We started this adventure when we decided to purchase 10 acres in the middle of Missouri. When we first moved in we planted a bunch of fruit trees, that was when we encountered a problem, there were no bees flying around. That fall we dove in to becoming beekeepers. The first hive did not make it, it was a combination of our ignorance and the way our hive was set up. So that spring we took a class and purchased more bees with much better luck. During this time we learned a lot and continue to do so. One of the most important things I learned is that everyone has a way of doing something and their way is best. I've learned that I needed to figure out what was important to me and what my focuses are when it comes to the farm.
When we started to have some success with the bees, we added chickens. I will tell you that chicks are only cute the day you get them. After that moment the start to smell and make a mess, and in the case of the first ones, get eaten by something that thought they were walking chicken nuggets. The most important thing I learned about chickens is that they die. I don't mean to sound harsh or morbid, but it happens. It may be a hawk, fox, coyote, even your loveable dog. It's a good idea not to get too attached to them or you might give up. On the other hand chickens are a blast to watch, they make me laugh and I love watching them out in the woods trying to dig up all the bugs. Our chickens our truly free-range, they are free to roam anywhere to find food (except the garden, we keep that fenced). When chickens are truly able to forage for their own food, they are healthier in many ways due to the diverse diet of bugs, seeds and greens that they love, our chickens are also given access to a non-gmo (non - genetically modified organism) feed that they eat more of during those times of the year that there isn't as much around.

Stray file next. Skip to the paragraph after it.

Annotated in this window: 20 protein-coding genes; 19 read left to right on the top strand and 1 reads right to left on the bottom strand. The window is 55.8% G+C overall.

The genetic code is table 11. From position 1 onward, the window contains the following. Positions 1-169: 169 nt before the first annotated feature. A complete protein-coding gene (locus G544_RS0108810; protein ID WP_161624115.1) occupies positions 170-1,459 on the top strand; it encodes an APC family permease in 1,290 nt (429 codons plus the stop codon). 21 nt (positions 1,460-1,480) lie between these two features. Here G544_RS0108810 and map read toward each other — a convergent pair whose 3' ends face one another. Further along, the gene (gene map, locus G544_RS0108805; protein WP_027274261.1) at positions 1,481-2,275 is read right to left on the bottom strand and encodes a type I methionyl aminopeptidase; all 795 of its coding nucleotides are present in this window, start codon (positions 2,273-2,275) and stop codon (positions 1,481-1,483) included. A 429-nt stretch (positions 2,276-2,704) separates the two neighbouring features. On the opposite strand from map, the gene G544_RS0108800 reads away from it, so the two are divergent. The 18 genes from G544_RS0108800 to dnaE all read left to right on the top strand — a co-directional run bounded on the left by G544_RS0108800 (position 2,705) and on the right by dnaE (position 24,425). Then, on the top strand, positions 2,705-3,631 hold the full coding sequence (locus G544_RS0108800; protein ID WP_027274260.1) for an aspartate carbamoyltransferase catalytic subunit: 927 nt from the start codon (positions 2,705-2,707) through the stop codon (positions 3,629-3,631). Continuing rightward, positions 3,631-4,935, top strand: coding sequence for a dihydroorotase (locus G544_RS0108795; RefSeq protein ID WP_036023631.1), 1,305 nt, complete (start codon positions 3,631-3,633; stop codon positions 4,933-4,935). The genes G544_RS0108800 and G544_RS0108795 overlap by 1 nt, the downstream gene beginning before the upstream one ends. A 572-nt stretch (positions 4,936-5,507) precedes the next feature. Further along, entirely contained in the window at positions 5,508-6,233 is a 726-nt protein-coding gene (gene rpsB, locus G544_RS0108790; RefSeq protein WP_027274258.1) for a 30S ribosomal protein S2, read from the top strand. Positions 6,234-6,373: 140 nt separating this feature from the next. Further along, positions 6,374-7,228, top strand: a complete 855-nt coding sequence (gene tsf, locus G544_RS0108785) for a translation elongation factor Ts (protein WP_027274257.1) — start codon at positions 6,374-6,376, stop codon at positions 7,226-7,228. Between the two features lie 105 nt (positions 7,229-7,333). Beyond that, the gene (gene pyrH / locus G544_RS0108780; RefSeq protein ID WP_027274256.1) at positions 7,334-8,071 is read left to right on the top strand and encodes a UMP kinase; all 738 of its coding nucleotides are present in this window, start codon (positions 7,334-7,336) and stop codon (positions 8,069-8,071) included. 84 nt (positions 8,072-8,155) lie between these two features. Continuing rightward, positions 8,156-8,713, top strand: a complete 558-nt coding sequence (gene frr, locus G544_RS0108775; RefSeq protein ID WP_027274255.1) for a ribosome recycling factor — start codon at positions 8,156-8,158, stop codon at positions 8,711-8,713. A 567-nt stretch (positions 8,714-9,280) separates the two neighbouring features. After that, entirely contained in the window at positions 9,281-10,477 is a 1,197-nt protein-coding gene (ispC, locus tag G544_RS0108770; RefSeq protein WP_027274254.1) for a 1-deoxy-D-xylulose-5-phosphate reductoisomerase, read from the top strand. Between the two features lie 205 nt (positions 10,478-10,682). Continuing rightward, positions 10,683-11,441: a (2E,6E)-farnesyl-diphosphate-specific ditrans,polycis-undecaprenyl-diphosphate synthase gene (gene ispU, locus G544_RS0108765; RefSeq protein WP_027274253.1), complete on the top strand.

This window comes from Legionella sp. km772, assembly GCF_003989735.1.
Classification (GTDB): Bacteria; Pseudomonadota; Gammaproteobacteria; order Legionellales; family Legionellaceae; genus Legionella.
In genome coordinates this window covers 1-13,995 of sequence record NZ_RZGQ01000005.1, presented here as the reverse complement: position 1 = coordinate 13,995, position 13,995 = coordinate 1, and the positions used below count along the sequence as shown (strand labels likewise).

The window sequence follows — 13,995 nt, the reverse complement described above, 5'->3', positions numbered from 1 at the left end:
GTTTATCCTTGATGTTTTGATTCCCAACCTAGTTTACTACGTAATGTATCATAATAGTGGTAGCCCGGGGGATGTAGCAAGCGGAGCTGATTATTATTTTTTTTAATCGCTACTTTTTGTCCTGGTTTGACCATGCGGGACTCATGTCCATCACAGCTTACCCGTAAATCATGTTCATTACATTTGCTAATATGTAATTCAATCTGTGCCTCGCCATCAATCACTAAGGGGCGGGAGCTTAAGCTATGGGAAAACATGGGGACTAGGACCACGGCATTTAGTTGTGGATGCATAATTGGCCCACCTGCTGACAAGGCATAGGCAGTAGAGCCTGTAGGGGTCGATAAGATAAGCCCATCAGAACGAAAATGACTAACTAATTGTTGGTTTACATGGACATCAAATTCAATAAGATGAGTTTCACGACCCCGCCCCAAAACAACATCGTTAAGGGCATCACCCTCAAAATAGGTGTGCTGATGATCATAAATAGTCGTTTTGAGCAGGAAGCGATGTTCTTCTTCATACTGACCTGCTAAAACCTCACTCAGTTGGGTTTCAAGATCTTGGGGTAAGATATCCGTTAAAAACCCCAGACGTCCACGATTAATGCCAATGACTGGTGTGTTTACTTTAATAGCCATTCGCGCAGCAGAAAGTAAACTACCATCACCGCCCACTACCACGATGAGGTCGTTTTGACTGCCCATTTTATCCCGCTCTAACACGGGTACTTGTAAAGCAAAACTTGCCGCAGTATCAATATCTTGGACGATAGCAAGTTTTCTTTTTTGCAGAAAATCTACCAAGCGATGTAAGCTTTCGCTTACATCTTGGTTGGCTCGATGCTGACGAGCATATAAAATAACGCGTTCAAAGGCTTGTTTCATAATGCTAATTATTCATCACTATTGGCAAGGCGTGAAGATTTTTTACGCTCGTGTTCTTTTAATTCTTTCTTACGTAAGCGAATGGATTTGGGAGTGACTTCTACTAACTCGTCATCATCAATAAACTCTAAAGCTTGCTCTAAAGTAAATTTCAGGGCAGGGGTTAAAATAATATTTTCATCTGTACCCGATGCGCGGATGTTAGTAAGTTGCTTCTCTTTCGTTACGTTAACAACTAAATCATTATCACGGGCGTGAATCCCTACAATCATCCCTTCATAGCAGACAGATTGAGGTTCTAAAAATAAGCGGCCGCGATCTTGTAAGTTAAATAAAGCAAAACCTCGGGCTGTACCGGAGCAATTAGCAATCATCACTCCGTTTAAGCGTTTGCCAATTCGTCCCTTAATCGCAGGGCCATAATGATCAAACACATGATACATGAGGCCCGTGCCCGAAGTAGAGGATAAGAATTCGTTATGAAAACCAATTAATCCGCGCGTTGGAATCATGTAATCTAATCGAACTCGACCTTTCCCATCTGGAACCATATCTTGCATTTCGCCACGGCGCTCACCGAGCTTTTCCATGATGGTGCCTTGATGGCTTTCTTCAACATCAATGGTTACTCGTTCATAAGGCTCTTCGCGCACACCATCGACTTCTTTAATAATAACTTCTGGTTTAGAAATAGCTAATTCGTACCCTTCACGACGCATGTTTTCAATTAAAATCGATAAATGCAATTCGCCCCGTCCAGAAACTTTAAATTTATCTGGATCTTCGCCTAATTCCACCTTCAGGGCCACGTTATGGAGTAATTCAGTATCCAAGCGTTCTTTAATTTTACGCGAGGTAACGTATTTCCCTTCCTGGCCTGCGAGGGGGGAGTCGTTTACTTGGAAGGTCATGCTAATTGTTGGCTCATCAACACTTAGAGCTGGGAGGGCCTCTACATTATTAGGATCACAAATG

After a couple years of having chickens, we decide it's time to tackle the next step in our adventure... Sheep. The sheep has been my favorite addition to the farm so far, they have such wonderful and amusing personalities. Some of you may be wondering "Why sheep?", we decided on sheep because they had more than one purpose. They can be used for meat, wool, lanolin, leather and other things. My personal reason for choosing sheep and particularly the Corriedale, is the wool. I have a deep love of yarn and the color possibilities for dyeing are endless. I have started learning to spin my own yarn with a good amount of success. I'm looking forward to offering lots of yarn to you all for purchase.
Well this is the conclusion of my first blog post on this wonderful new website and I look forward to filling you all in on all the adventures and misadventures as we continue to learn this "farming thing". Until next time...
Shannah and her sheepy sheep